1. At Harvest Community we recently reviewed all of our worship songs for this very reason. The pastor, myself, and the worship leaders sat down and read through the lyrics of about 50 songs to see who the songs were glorifying. I must confess, that when songs have a catchy tune or just really good music, it is easy to not really examine what is being said. For instance, we no longer sing the song, “Above All”. The chorus ends by saying “you took the fall, and thought of me above all.” Well, that’s not exactly true. Christ did think of us, but Ephesians 1 tells us that Christ went to the cross, and saved us “to the praise of His glory.” His glory was thought of first and foremost. Not us. I think that we need songs that are “crawl up in daddy’s lap and tell him you love him” songs but I do believe that we need to be singing songs that worship God as Lord as well as Daddy. There is definately a lack of solid praise music out there. When I write music for the Josh Martin Band I ask the guys to read the songs through and let me know if I am writing something that is not true or could be possibly taken the wrong way. I don’t want to add to the all the man-centered songs out there. Don’t get me wrong, I think that guys like Chris Tomlin, Matt Redmon, and David Crowder are releasing good worship songs but there are few out there like them. Especially here in america. we are the only people who would take a mirror to the grand canyon.

  2. I certainly wouldn’t argue the fact that many of modern praise songs are seriously lacking in spirtual depth. I’m not sure why this is. I don’t think it can be blamed on the genre. But perhaps it could be blamed on the songwriters themselves.

    Regardless, I’m not sure that your standard above would rule out certain psalms as being “man-centered” as well. For instance, Psalm 119–

    “How happy are those whose way is blameless,
    who live according to the law of the Lord!
    Happy are those who keep His decrees
    and seek Him with all their heart.
    They do nothing wrong;
    they follow His ways.
    You have commanded that Your precepts
    be diligently kept.
    If only my ways were committed
    to keeping Your statutes!
    Then I would not be ashamed
    when I think about all Your commands.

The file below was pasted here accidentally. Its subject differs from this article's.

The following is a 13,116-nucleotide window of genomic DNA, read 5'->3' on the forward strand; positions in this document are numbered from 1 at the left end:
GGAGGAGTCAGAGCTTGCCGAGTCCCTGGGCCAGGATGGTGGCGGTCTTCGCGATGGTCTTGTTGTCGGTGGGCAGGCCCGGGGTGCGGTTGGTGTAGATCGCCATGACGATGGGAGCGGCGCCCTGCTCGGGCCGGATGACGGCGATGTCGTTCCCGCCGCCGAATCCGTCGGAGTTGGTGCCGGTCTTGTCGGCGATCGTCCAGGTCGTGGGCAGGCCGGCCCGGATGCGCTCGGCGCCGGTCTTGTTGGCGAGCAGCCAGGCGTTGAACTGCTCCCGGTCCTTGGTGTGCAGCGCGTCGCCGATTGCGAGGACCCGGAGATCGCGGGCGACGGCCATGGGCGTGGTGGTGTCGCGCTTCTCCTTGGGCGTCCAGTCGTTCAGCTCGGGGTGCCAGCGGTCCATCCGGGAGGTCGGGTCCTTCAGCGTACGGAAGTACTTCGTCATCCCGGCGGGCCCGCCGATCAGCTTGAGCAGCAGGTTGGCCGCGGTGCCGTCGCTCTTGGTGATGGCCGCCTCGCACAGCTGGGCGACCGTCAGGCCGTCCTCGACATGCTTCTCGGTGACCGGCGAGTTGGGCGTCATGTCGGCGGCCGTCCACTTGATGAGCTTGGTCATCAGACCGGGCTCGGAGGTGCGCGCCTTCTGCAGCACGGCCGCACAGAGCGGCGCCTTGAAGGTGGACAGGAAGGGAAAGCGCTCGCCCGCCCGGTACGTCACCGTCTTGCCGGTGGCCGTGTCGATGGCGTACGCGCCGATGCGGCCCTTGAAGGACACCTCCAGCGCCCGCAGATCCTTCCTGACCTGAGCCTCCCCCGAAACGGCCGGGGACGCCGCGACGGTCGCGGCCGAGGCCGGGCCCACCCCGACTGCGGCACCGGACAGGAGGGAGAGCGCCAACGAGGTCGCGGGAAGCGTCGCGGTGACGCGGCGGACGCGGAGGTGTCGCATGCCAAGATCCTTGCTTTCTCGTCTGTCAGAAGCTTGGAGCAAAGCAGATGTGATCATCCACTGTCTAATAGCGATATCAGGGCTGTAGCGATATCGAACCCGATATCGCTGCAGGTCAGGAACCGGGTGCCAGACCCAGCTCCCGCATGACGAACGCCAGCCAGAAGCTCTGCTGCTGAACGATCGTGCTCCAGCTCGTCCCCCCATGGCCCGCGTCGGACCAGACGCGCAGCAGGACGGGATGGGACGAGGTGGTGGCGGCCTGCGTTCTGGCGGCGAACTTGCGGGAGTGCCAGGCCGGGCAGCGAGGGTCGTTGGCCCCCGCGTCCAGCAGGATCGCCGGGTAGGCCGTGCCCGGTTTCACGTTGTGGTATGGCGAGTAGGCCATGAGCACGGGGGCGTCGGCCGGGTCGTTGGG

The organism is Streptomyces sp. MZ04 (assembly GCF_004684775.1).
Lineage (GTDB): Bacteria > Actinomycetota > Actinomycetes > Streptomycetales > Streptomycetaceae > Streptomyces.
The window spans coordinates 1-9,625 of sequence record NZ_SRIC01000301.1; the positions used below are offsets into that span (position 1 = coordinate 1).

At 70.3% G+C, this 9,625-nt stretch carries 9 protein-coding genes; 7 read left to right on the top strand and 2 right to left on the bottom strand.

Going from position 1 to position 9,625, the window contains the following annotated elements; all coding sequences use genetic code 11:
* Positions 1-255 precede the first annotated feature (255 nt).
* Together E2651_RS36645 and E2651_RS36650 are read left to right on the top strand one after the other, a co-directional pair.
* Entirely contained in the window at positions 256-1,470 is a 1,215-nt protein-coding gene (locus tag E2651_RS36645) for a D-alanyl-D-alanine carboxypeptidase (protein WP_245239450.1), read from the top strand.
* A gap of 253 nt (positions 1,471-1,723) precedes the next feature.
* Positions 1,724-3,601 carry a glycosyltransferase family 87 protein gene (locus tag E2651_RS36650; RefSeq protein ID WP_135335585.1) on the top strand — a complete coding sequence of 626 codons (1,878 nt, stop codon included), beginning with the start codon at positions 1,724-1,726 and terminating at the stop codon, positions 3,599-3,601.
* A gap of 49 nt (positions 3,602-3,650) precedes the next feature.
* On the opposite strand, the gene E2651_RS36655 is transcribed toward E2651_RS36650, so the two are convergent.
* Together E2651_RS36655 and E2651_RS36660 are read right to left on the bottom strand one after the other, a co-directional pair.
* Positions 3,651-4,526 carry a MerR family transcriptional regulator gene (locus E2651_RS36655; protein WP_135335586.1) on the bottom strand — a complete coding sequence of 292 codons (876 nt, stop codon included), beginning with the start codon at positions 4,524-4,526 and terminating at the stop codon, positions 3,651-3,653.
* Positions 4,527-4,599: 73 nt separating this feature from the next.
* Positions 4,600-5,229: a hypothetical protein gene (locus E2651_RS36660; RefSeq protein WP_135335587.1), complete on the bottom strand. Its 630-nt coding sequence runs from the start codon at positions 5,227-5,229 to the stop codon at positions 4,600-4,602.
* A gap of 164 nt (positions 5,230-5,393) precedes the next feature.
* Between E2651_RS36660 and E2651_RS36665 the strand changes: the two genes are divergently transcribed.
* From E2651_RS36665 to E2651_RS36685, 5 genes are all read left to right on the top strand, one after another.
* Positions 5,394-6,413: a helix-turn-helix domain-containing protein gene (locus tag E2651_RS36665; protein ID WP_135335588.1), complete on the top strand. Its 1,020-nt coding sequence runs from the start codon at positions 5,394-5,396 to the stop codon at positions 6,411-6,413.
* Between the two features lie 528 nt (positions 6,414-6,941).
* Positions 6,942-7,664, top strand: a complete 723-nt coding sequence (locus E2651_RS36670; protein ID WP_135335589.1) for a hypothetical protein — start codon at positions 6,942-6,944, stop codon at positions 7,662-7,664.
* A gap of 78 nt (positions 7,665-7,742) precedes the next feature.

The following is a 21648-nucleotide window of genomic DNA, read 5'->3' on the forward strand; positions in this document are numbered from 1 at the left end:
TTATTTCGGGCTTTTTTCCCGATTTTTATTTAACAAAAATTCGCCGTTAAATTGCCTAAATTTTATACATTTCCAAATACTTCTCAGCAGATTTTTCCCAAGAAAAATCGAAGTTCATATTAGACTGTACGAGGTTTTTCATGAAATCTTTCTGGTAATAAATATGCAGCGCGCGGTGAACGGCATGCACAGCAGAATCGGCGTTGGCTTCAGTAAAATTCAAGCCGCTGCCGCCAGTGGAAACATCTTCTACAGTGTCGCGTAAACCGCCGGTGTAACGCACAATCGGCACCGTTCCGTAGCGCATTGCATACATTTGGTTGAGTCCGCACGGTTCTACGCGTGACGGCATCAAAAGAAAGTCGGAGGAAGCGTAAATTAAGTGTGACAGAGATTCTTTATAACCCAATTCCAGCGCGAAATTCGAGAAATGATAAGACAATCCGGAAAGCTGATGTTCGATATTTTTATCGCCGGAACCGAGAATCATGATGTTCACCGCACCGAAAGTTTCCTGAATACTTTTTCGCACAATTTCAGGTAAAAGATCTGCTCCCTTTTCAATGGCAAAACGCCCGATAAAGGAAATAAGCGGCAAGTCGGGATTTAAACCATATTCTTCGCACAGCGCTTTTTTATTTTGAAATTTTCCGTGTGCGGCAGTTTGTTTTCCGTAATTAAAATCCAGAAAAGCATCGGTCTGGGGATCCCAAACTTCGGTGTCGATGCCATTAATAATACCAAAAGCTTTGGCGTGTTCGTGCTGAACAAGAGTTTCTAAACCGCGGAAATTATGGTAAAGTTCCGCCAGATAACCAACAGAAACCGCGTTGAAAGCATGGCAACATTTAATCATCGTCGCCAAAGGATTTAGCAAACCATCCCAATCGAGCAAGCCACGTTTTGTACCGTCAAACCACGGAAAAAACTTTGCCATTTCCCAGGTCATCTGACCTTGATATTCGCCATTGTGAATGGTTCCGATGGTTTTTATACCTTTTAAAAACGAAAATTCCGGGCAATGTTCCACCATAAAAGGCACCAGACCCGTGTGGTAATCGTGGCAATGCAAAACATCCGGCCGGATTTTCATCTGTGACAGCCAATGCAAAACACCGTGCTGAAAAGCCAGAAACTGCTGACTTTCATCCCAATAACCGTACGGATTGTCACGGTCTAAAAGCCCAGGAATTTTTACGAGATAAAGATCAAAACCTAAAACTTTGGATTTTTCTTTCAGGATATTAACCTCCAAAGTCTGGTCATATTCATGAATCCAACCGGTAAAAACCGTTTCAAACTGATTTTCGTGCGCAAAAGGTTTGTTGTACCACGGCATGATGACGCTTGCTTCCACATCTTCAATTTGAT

I will praise You with a sincere heart
    when I learn Your righteous judgments.
    I will keep Your statutes;
    never abandon me.”
    (Psa 119:1-8 HCSB)

    Now, one could say that the object of attention in David’s psalm is God’s commands/Law. However, like “I Will Celebrate” that you quote above, Psalm 119 is from the point of view of the writer. Even in “I Will Celebrate,” the focus is on singing to the LORD a new song, focusing my mind on HIM, raising my hands to the HEAVENS, worshiping HIM.

    There’s a difference between the centeredness of a writing and the writing’s perspective.

    Based on the argument by Marva Dawn, is the worshipper being exalted in Psalm 119? No, I don’t think so. But I don’t think that’s the case in “I Will Celebrate” either. It’s a matter of the perspective, the point of view from the writer/worshipper. I can describe my devotion to my creator from MY point of view.

    However, your POINT is well taken that we need to be careful that our worship NOT exalt the worshipper instead of God.

    From an ancient text, case in point, is the non-canonical Psalm 151–

    “I was small among my brothers,
    and the youngest in my father’s house;
    I tended my father’s sheep.
    My hands made a harp;
    my fingers fashioned a lyre.
    And who will tell my Lord?
    The Lord himself; it is he who hears.
    It was he who sent his messenger
    and took me from my father’s sheep,
    and anointed me with his anointing oil.
    My brothers were handsome and tall,
    but the Lord was not pleased with them.
    I went out to meet the Philistine,
    and he cursed me by his idols.
    But I drew his own sword;
    I beheaded him, and took away disgrace from the people of Israel.”
    (Psa 151:1-7 NRSV)

    That psalm is SO human-centered that it’s easy to see why it does not receive canonical status in most of our churches (I believe the Orthodox church recognizes it). Psalm 151 is not a song of praise to God, but one to the power of David, told in first person (though I doubt he actually wrote it).

    That’s an explicit example of the types of worship songs we want to avoid in our churches today.